He called it “nice,” which was so perfectly in character.
Whether it’s wearing white capris with high-top golf shoes, posting Instagram videos of vacations with beautiful girlfriends, or ripping his way around Erin Hills with the best opening round in the U.S. Open in 37 years, Rickie Fowler oozes cool with every action and utterance.
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Fowler put together as near a perfect U.S. Open Thursday as possible – seven birdies, no bogeys, 12 out of 14 fairways, 15 out of 18 greens, and a 65 that looked like a stroll in the park. Juli Inkster, who is in the Hall of Fame and does not offer faint praise, called it, “maybe the best ballstriking round I’ve ever seen,” and Paul Azinger said, “It could be as good a round as Rickie has ever had.”
Fowler didn’t disagree. “It was just nice to go out and actually execute the gameplan and not have to think about ‘What if that one went in,’ ” he said.
When asked if the game seems simple on a day like this, Fowler said, “It did, just because I’ve been swinging really well. I feel like I have great control of the ball right now.”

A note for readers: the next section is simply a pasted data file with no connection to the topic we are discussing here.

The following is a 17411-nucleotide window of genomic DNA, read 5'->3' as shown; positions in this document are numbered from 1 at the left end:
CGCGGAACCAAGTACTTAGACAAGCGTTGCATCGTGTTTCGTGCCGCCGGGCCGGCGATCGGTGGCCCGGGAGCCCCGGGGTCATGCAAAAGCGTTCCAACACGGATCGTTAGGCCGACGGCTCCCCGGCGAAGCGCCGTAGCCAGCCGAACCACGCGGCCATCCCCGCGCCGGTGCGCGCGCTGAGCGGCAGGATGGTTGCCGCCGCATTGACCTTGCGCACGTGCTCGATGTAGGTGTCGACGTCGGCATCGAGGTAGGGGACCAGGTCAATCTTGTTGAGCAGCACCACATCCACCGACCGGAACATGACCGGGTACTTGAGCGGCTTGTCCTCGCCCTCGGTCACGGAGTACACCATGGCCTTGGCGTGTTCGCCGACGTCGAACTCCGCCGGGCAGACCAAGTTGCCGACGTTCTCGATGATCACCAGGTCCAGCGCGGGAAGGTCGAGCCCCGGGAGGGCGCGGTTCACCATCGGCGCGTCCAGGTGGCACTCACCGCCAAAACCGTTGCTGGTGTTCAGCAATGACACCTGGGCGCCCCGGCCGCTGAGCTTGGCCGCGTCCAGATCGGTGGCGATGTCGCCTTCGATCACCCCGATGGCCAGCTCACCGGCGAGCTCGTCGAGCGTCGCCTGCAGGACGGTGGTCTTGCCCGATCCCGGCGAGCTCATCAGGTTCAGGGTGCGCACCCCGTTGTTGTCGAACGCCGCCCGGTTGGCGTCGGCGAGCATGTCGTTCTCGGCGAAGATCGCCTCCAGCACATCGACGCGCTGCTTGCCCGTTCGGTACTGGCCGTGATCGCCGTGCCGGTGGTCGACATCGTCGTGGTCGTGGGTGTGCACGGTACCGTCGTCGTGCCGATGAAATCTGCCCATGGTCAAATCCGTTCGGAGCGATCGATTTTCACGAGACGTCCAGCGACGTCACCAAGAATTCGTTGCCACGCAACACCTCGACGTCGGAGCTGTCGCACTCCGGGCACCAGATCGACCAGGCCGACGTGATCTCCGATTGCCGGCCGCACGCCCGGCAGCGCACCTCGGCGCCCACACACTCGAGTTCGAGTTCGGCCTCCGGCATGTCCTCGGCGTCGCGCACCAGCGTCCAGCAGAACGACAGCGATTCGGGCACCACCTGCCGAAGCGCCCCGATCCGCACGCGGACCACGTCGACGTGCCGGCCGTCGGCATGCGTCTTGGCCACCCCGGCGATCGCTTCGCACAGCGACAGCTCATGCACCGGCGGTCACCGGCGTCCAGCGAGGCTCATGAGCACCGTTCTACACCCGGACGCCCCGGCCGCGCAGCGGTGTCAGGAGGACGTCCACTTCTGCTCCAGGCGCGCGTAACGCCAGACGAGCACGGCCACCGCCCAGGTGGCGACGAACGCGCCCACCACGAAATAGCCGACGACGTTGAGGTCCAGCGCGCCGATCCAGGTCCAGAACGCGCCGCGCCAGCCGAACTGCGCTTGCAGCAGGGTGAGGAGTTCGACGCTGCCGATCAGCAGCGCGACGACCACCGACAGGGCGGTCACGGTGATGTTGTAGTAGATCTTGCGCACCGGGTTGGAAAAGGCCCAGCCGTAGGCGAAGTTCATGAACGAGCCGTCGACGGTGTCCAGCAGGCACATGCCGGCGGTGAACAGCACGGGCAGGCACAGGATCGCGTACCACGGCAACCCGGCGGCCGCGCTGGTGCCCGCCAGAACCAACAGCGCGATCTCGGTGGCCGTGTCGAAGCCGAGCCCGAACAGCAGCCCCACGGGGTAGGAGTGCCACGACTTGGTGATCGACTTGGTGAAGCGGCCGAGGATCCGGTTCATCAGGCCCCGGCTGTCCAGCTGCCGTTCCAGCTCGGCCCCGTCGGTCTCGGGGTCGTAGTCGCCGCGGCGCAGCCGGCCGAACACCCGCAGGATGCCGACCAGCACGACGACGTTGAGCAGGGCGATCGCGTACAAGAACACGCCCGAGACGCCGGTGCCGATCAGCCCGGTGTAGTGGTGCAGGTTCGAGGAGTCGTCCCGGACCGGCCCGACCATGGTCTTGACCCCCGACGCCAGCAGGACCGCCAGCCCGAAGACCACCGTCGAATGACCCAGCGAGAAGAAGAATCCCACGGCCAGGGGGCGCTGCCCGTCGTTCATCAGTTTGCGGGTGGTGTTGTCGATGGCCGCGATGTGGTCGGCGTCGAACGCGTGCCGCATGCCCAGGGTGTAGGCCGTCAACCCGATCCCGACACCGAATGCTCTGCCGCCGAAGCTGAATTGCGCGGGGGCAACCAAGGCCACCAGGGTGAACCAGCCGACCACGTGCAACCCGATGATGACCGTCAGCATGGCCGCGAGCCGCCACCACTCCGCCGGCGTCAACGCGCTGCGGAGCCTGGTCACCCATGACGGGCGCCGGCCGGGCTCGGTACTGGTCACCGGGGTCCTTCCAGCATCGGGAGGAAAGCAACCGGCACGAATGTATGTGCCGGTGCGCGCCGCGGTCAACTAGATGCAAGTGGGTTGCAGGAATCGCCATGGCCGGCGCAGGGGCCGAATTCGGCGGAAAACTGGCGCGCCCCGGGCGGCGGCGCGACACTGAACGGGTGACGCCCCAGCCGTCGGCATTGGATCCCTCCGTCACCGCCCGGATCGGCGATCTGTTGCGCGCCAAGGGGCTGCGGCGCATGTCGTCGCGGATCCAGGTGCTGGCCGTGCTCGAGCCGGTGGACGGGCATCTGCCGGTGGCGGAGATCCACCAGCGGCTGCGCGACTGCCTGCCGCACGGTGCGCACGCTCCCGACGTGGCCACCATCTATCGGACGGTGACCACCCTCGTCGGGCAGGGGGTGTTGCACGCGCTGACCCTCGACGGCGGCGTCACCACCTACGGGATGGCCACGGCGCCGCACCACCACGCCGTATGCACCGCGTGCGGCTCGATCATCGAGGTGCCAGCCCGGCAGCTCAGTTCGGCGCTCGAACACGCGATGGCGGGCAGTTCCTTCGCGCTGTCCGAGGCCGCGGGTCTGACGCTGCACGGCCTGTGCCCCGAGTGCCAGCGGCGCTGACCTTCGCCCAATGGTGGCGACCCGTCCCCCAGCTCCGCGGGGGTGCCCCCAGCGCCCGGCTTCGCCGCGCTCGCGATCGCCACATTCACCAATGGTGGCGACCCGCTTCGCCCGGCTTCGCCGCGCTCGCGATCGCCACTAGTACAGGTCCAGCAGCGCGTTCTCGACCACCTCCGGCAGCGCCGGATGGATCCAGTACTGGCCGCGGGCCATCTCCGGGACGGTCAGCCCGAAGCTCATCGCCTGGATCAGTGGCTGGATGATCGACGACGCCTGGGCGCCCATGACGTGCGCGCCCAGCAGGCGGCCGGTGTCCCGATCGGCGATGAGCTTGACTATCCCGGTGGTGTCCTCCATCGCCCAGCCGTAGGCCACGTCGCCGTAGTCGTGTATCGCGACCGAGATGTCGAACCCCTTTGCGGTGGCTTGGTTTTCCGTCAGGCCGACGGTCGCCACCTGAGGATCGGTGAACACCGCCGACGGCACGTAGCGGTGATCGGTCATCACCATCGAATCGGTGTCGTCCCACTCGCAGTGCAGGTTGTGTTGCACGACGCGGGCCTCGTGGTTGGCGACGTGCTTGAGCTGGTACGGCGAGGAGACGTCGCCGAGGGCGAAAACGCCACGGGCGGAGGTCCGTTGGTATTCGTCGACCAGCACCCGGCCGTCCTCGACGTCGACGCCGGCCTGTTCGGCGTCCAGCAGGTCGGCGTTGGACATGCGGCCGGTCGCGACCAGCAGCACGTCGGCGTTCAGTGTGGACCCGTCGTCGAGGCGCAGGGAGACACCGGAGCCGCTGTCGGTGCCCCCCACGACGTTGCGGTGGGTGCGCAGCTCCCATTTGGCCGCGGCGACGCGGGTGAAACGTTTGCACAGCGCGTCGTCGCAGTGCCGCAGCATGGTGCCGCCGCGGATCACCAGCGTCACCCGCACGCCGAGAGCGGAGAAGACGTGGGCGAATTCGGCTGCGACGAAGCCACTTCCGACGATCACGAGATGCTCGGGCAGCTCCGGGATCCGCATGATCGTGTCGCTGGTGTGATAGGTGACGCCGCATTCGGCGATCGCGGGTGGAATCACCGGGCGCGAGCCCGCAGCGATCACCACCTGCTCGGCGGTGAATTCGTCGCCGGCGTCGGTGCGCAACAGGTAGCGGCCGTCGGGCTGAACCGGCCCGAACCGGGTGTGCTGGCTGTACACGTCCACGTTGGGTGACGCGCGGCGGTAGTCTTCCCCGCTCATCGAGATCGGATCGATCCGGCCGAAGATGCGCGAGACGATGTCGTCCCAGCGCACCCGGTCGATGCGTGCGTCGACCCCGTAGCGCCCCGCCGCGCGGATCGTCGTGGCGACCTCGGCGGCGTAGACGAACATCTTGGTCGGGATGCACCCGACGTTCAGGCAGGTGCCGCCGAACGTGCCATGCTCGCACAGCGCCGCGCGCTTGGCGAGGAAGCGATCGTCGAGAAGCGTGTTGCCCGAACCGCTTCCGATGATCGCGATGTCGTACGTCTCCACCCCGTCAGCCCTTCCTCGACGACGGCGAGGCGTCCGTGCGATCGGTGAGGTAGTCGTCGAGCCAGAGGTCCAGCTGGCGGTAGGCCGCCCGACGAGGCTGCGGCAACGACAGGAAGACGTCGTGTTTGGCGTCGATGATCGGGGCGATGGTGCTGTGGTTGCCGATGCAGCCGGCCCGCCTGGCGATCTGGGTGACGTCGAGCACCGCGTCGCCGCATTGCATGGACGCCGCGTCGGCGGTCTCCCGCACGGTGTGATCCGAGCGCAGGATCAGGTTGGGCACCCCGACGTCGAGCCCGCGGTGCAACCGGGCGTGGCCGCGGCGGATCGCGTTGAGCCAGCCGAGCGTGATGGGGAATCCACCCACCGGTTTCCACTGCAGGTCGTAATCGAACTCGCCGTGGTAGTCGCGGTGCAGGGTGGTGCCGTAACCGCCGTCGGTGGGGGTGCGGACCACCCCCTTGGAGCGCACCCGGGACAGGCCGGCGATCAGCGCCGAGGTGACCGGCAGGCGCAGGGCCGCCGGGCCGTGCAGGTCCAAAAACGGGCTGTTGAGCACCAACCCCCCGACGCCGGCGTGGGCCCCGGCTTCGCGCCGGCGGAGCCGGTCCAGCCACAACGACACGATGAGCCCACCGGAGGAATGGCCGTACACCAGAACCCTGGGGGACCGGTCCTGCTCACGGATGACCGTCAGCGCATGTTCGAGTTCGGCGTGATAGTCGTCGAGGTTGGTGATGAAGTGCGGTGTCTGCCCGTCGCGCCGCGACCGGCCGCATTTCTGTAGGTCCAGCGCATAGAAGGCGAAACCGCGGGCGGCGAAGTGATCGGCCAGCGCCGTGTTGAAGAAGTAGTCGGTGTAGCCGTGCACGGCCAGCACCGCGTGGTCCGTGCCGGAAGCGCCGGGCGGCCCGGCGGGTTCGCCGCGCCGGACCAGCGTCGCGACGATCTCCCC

Control is always at a premium in the U.S. Open, but Erin Hills, with its drivable par-4s and reachable par-5s, tempts you into danger, like trying to cut a little off the par-5 18th, or drive the par-4 second. If your ballstriking was on, especially as the wind died down in the afternoon, you could open with a red number, as 44 players did, including Paul Casey and Xander Schauffele, who posted late rounds of 6-under 66, or Brian Harman, Tommy Fleetwood and Brooks Koepka, all of whom opened with 67.
But if your swing was off, not by much, but enough to find the thigh-high fescue or the deep, craggy bunkers, a triple bogey or so was in your sight. Ask Jason Day, who had two triples and five bogeys en route to a 79, or Rory McIlroy, who had two double bogeys and four bogeys in a 78. Billy Horschel got his U.S. Open off to a depressing start with a quadruple-bogey 9 on the first hole. He rallied to shoot 79.
The good numbers that were out there might hang around for another day. But finding them will require Fowler-like precision, something that caused the 28-year-old to give a wry smile. “It’s always cool to be part of some sort of history in golf,” Fowler said when told that he matched a first-round U.S. Open scoring record in relation to par set by Jack Nicklaus and Tom Weiskopf in 1980 at Baltusrol, eight years before Fowler was born.
For those who don’t remember, Nicklaus won that Open, his 16th professional major victory. Fowler hasn’t won one yet, a fact that will be front and center throughout the rest of this week.